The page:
England & Wales, Scotland Finance, Welfare and equalities

Equality in councils hampered by funding crisis


With women’s representation in the council chamber flatlining at 30 per cent over the last 20 years, International Women’s Day is an apt time to ask why, writes Jennifer Glover

As supporters of local democracy, we all know how important it is that our political representatives and advocates reflect that diversity of the communities they serve in order to make decisions that work for everyone. As it stands, local government is failing in this regard – women, BAME groups and disabled people are under-represented at the local level.

Last year LGiU and the Fawcett Society published the findings of a year-long Commission investigating the causes of this disparity from selection and election through to leadership. The final report, Does Local Government Work for Women?, contains our recommendations for the future backed by the first-hand testimony of women across the UK.

However, one of the major stumbling blocks in implementing many of these changes is the precarious financial situation facing the sector, and here’s why:


This was highlighted by many women as a key issue preventing them carrying out their role effectively, or at all. As budgets have been squeezed and public scrutiny of council expenditure has increased, councillor expenses has often been seen as an area for savings to be made and has become a key campaign issue for opposition councillors. Although cuts in councillor expenses may be justified in some circumstances, they are a lifeline to many people with caring commitments. As it stands, policies on childcare expenses are patchy and inadequate at best, and non-existent at worst. Many women said they feared political backlash for claiming expenses for childcare and decided against it, footing the bill themselves. Others said the amount paid for childcare did not come close to covering the costs, particularly for evening meetings when nurseries are shut.

We called for independent remuneration committees to be set up and for caring expenses to be listed separately from general expenses to prevent a negative impact on those claiming.


Similar, but slightly separate, is the issue of remuneration. The age profile of councillors is overwhelmingly 60+ and this is largely because those who are retired have time to dedicate to council business without impacting upon their ability to pay their bills. For younger candidates, forgoing paid employment in order to become a councillor is simply not an option. This is particularly problematic for women, who are more likely to take on caring roles which present unpredictable and non-negotiable demands on their time. The current UK government view that local councillors should be essentially volunteers is at odds with the vision for true local democratic accountability. In rolling back on councillors’ access to a pension for their work, councillors who take on more senior roles that amount to a full-time job are unable to access a pension for that period of time, putting them on a precarious financial footing which prevents a wider range of candidates from coming forward for leadership roles.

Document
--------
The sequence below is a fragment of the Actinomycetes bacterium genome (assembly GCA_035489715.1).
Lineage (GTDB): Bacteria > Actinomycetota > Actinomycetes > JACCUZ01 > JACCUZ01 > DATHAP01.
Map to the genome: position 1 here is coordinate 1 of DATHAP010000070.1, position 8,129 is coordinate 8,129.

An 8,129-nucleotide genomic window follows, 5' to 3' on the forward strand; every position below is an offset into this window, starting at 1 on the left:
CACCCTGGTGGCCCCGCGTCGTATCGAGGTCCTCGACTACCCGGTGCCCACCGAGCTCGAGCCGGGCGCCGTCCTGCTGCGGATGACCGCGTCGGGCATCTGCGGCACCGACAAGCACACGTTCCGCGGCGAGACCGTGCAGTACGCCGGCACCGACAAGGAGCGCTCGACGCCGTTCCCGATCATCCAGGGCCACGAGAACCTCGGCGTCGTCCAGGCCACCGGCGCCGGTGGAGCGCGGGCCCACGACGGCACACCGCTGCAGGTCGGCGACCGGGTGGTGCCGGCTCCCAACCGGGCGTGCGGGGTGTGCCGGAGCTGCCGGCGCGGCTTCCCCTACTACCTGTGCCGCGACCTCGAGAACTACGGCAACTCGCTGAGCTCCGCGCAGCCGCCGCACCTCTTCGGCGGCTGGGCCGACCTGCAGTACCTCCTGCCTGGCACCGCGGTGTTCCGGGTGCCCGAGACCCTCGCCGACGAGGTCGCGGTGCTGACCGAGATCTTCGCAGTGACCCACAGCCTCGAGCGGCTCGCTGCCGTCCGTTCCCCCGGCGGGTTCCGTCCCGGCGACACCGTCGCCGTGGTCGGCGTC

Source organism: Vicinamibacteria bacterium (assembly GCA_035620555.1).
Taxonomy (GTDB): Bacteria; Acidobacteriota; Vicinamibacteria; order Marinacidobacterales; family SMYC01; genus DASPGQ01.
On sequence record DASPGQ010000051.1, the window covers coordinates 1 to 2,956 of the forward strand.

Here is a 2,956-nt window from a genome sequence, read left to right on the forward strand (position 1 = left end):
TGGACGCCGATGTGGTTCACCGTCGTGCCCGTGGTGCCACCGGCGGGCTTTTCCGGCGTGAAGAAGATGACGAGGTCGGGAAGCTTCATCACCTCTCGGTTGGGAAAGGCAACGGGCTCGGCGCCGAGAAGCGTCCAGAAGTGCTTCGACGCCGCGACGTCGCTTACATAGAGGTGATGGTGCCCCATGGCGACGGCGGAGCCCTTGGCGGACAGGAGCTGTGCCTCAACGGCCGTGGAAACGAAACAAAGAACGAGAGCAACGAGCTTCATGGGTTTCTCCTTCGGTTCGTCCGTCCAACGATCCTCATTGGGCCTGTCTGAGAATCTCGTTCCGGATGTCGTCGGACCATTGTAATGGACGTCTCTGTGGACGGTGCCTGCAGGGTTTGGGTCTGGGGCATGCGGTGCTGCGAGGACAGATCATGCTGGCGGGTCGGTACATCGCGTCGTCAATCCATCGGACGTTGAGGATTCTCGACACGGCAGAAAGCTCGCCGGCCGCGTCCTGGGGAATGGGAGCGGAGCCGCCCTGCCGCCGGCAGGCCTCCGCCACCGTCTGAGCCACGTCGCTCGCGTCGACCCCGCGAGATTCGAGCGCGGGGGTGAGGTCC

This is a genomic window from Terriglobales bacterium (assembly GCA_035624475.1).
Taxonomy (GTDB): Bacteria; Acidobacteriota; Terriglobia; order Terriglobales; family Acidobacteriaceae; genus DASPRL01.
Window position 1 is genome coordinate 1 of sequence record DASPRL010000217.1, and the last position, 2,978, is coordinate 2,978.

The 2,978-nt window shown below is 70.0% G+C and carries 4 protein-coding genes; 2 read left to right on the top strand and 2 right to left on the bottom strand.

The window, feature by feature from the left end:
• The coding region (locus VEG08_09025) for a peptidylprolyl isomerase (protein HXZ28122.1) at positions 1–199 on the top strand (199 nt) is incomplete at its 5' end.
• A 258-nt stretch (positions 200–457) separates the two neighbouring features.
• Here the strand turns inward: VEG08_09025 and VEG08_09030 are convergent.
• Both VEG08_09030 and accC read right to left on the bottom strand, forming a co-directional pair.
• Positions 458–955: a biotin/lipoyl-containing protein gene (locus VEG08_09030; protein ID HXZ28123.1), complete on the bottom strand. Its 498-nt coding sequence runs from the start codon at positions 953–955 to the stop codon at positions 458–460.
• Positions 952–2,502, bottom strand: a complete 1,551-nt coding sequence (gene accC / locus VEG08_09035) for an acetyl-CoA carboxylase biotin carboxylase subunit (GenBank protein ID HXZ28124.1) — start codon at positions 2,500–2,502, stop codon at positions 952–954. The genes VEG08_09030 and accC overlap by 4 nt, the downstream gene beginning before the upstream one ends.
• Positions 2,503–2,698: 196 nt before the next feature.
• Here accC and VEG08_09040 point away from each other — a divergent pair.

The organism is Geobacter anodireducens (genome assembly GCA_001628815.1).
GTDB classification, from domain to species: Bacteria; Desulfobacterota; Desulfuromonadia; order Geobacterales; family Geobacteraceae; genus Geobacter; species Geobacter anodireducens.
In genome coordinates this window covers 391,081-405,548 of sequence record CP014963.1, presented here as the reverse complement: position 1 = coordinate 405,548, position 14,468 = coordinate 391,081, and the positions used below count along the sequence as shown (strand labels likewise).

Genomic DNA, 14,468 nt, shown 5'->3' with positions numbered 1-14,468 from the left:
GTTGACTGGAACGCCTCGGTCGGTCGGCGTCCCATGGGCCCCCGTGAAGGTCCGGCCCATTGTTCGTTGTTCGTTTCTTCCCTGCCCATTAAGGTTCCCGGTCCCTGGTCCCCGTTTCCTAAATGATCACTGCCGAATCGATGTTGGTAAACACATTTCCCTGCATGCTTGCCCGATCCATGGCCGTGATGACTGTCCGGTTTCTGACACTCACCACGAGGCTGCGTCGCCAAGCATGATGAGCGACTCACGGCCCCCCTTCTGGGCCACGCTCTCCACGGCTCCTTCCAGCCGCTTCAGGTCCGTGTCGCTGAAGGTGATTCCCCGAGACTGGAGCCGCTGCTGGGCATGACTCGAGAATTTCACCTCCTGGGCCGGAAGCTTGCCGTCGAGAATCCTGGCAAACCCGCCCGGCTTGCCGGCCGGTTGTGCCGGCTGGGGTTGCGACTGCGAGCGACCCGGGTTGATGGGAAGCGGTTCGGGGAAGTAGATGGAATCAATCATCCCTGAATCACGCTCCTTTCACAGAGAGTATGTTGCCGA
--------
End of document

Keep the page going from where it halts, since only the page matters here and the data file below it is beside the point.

Political attention

The scope of the challenge presented by the current financial situation has meant that this takes up the vast majority of councillor’s time in chambers, leaving little room for discussions about strengthening their local democratic institutions. Things like implementing robust parental leave policies (the study found that only four per cent of councils have a formal maternity, paternity, or adoption policy in place for councillors), trialling new remote/digital solutions to facilitate flexible working practices, adjusting council meeting times to be mutually convenient for all councillors, or recording council meetings to improve accountability, have largely failed to receive adequate airtime.

Lack of investment

Inevitably some measures to improve diversity within the council chamber cost money, and often councillors find it hard to justify such costs in light of other budgetary pressures. However, lack of investment in training on councillor conduct, training for new councillors, mentoring schemes and accessibility have all contributed to the serious issue of incumbency facing local government. If women are not supported in their roles, and other councillors face no penalty for poor behaviour, it is not surprising that many women choose to stand down after one term.

We’ll be watching the upcoming local elections in England this May with great interest to see whether there will be a much-needed shift in the numbers of women putting themselves forward for local political office, and most crucially, in winnable seats. We can’t afford to put our democracy on the back burner – as the difficult decisions are made about where to cut services, we need a diverse group of voices around the table.